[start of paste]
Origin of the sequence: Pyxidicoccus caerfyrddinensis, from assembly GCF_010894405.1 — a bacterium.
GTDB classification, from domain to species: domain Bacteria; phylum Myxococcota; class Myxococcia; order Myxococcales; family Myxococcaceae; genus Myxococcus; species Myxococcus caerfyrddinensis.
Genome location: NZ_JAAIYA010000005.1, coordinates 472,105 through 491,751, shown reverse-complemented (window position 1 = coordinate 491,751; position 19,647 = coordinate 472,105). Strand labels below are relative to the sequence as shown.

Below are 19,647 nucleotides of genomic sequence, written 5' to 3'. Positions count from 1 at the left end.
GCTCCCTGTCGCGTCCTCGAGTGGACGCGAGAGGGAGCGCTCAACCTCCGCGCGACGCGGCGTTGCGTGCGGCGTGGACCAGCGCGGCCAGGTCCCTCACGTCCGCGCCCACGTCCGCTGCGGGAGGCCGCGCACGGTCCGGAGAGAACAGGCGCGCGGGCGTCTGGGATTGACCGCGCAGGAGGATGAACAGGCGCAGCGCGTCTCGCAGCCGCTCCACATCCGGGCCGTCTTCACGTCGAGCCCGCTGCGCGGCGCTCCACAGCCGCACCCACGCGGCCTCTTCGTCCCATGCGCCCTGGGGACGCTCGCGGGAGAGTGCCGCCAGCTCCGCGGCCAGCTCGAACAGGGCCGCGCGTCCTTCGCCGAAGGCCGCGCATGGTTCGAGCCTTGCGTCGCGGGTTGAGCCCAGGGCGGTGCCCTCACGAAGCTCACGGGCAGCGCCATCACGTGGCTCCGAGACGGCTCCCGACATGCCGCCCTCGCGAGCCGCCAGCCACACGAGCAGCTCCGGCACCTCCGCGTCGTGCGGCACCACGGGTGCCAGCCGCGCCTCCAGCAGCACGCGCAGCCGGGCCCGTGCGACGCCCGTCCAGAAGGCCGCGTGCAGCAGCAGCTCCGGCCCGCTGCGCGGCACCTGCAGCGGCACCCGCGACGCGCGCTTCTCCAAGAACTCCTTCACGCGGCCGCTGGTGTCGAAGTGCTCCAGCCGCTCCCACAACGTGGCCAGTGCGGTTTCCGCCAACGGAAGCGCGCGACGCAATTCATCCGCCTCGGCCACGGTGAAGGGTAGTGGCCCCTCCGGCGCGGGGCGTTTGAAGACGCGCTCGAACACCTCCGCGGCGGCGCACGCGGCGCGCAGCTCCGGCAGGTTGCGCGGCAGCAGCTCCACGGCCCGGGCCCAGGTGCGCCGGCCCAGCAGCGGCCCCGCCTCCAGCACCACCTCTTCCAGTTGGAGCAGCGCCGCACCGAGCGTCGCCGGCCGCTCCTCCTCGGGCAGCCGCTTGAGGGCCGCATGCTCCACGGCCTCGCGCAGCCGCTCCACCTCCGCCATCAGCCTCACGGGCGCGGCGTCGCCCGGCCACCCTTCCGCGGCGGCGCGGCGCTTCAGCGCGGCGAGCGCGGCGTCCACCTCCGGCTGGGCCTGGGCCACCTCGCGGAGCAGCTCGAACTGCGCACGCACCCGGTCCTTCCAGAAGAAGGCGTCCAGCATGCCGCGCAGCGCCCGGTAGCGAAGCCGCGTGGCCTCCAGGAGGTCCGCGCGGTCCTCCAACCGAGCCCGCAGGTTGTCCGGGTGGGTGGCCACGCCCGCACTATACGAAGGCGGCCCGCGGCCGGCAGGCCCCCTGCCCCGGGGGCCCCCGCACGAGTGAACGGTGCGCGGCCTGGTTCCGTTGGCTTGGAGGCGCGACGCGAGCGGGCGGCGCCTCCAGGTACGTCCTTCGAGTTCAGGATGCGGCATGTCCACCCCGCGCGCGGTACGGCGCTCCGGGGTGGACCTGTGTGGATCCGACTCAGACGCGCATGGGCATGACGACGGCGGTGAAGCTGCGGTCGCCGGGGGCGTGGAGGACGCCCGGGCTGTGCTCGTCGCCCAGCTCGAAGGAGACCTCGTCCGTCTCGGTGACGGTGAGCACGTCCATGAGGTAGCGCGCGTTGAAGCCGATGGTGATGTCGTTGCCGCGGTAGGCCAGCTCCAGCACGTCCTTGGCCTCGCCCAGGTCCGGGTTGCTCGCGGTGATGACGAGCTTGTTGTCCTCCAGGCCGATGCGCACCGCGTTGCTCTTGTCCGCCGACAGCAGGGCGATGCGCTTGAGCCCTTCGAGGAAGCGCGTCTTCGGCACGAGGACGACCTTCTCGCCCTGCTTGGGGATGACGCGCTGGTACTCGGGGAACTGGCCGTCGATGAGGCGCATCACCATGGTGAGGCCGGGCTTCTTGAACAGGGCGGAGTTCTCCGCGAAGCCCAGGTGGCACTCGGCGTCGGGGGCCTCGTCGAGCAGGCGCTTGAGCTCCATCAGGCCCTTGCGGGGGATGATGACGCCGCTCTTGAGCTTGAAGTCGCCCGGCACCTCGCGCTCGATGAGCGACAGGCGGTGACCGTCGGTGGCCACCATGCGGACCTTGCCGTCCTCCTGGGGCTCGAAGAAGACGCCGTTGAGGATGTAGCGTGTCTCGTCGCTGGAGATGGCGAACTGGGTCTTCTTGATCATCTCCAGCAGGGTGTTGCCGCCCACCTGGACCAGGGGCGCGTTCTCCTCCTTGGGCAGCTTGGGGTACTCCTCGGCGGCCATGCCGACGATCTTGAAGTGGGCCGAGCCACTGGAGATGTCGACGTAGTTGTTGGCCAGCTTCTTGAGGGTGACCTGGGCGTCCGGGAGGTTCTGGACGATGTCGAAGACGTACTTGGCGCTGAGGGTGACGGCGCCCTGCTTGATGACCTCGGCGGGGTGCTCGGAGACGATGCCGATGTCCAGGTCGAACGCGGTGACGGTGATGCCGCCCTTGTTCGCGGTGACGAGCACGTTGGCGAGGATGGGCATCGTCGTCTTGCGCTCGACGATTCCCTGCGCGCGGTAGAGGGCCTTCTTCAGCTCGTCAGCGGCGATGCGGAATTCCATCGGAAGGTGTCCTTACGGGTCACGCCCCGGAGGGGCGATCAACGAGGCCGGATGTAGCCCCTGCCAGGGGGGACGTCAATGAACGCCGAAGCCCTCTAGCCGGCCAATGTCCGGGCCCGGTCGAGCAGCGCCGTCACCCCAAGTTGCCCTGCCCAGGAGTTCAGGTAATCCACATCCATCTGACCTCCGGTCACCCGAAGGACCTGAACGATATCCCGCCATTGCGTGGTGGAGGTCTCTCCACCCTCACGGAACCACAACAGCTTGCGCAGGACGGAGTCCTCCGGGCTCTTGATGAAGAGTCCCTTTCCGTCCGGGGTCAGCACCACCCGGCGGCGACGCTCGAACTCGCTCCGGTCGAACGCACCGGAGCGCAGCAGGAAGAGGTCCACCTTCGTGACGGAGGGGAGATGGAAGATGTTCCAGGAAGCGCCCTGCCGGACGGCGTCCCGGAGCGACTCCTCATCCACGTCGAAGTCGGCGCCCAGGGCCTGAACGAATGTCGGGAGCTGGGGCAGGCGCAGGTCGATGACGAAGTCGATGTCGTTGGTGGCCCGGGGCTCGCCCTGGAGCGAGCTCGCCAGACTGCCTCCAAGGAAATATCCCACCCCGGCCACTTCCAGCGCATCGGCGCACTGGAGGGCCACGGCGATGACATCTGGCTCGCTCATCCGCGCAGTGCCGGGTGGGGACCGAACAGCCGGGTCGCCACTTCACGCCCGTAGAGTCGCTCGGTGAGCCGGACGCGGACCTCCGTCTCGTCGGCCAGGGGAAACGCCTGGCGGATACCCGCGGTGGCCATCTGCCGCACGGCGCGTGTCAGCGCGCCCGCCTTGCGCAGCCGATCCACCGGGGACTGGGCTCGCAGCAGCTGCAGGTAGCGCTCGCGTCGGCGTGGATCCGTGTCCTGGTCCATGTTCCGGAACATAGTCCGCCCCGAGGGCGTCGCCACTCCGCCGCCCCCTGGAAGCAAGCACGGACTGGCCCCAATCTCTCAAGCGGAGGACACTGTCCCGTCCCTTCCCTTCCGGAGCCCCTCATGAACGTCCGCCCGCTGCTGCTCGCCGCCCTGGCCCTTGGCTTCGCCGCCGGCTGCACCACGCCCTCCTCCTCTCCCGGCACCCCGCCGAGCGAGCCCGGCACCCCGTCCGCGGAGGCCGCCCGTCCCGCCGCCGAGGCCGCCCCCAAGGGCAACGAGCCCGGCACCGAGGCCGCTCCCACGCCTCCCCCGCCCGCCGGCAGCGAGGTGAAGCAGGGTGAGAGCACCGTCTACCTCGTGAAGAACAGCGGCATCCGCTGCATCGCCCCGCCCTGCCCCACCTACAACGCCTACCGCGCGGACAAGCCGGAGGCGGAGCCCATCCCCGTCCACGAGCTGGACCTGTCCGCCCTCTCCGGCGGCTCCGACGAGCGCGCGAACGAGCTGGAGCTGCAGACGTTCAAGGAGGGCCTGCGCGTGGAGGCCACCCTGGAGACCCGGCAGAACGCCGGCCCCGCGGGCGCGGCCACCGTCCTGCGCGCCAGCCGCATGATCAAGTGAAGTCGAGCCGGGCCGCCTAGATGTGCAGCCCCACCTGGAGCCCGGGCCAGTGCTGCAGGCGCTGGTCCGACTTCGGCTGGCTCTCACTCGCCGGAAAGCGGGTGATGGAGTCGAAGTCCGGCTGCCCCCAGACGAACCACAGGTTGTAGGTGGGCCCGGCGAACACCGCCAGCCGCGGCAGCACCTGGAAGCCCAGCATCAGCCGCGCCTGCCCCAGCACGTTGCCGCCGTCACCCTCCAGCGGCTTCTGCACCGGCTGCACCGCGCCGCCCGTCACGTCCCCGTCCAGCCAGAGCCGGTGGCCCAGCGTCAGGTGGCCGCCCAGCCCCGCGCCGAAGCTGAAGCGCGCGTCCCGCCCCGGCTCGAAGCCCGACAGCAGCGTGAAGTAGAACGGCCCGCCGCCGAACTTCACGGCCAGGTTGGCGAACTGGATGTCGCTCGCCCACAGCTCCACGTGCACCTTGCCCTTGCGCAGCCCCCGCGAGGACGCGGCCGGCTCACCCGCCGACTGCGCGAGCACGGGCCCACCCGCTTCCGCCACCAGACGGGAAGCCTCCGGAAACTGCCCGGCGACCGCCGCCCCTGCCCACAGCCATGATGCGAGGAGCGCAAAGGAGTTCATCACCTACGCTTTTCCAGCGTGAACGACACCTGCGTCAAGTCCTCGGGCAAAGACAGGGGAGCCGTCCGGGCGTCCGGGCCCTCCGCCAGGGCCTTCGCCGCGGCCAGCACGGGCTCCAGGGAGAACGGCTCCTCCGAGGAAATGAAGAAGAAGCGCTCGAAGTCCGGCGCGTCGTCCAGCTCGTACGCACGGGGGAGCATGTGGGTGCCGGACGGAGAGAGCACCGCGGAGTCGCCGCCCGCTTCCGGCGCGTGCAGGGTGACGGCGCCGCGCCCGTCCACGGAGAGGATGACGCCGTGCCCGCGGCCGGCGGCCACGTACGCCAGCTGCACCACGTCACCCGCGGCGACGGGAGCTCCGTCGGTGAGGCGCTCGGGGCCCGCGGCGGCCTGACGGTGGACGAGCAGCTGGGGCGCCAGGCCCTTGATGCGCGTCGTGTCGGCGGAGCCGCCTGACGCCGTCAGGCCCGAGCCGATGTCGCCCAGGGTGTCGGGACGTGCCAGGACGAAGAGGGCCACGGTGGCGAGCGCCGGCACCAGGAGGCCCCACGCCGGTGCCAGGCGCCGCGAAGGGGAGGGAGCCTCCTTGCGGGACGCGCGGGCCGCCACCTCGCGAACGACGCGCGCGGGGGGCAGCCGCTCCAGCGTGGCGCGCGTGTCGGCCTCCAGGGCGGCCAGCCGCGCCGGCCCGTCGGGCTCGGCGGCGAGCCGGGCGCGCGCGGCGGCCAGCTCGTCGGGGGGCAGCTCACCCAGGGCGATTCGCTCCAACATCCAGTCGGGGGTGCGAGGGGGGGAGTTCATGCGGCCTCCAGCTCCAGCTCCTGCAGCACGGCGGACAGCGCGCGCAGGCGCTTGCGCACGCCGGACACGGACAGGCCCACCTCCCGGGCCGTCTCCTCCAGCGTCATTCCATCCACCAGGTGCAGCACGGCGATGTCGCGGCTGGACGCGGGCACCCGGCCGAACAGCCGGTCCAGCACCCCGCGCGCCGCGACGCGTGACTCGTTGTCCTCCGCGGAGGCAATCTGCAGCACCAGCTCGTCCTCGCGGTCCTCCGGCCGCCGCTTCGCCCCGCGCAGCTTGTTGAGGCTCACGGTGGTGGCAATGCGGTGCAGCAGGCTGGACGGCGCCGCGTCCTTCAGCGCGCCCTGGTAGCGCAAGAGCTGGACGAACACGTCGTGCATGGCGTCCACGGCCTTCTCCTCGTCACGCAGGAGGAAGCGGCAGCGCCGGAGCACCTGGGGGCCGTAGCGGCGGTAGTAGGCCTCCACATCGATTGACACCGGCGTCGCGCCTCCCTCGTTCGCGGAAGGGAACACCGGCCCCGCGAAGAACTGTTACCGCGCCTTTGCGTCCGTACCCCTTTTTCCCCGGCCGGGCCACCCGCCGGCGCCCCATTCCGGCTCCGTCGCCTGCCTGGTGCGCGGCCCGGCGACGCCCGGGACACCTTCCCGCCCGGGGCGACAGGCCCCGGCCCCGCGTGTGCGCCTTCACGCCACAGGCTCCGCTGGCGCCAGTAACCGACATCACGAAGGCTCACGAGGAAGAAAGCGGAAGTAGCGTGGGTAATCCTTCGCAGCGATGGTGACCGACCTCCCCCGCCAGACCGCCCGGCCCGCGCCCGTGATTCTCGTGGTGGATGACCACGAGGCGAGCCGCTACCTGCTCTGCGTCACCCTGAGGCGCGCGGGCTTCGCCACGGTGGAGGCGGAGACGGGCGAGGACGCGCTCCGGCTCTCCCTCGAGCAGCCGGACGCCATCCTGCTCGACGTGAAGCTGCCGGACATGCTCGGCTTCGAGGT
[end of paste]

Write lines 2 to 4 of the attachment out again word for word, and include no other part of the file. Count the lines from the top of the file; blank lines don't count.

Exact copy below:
GTDB classification, from domain to species: domain Bacteria; phylum Myxococcota; class Myxococcia; order Myxococcales; family Myxococcaceae; genus Myxococcus; species Myxococcus caerfyrddinensis.
Genome location: NZ_JAAIYA010000005.1, coordinates 472,105 through 491,751, shown reverse-complemented (window position 1 = coordinate 491,751; position 19,647 = coordinate 472,105). Strand labels below are relative to the sequence as shown.

Below are 19,647 nucleotides of genomic sequence, written 5' to 3'. Positions count from 1 at the left end.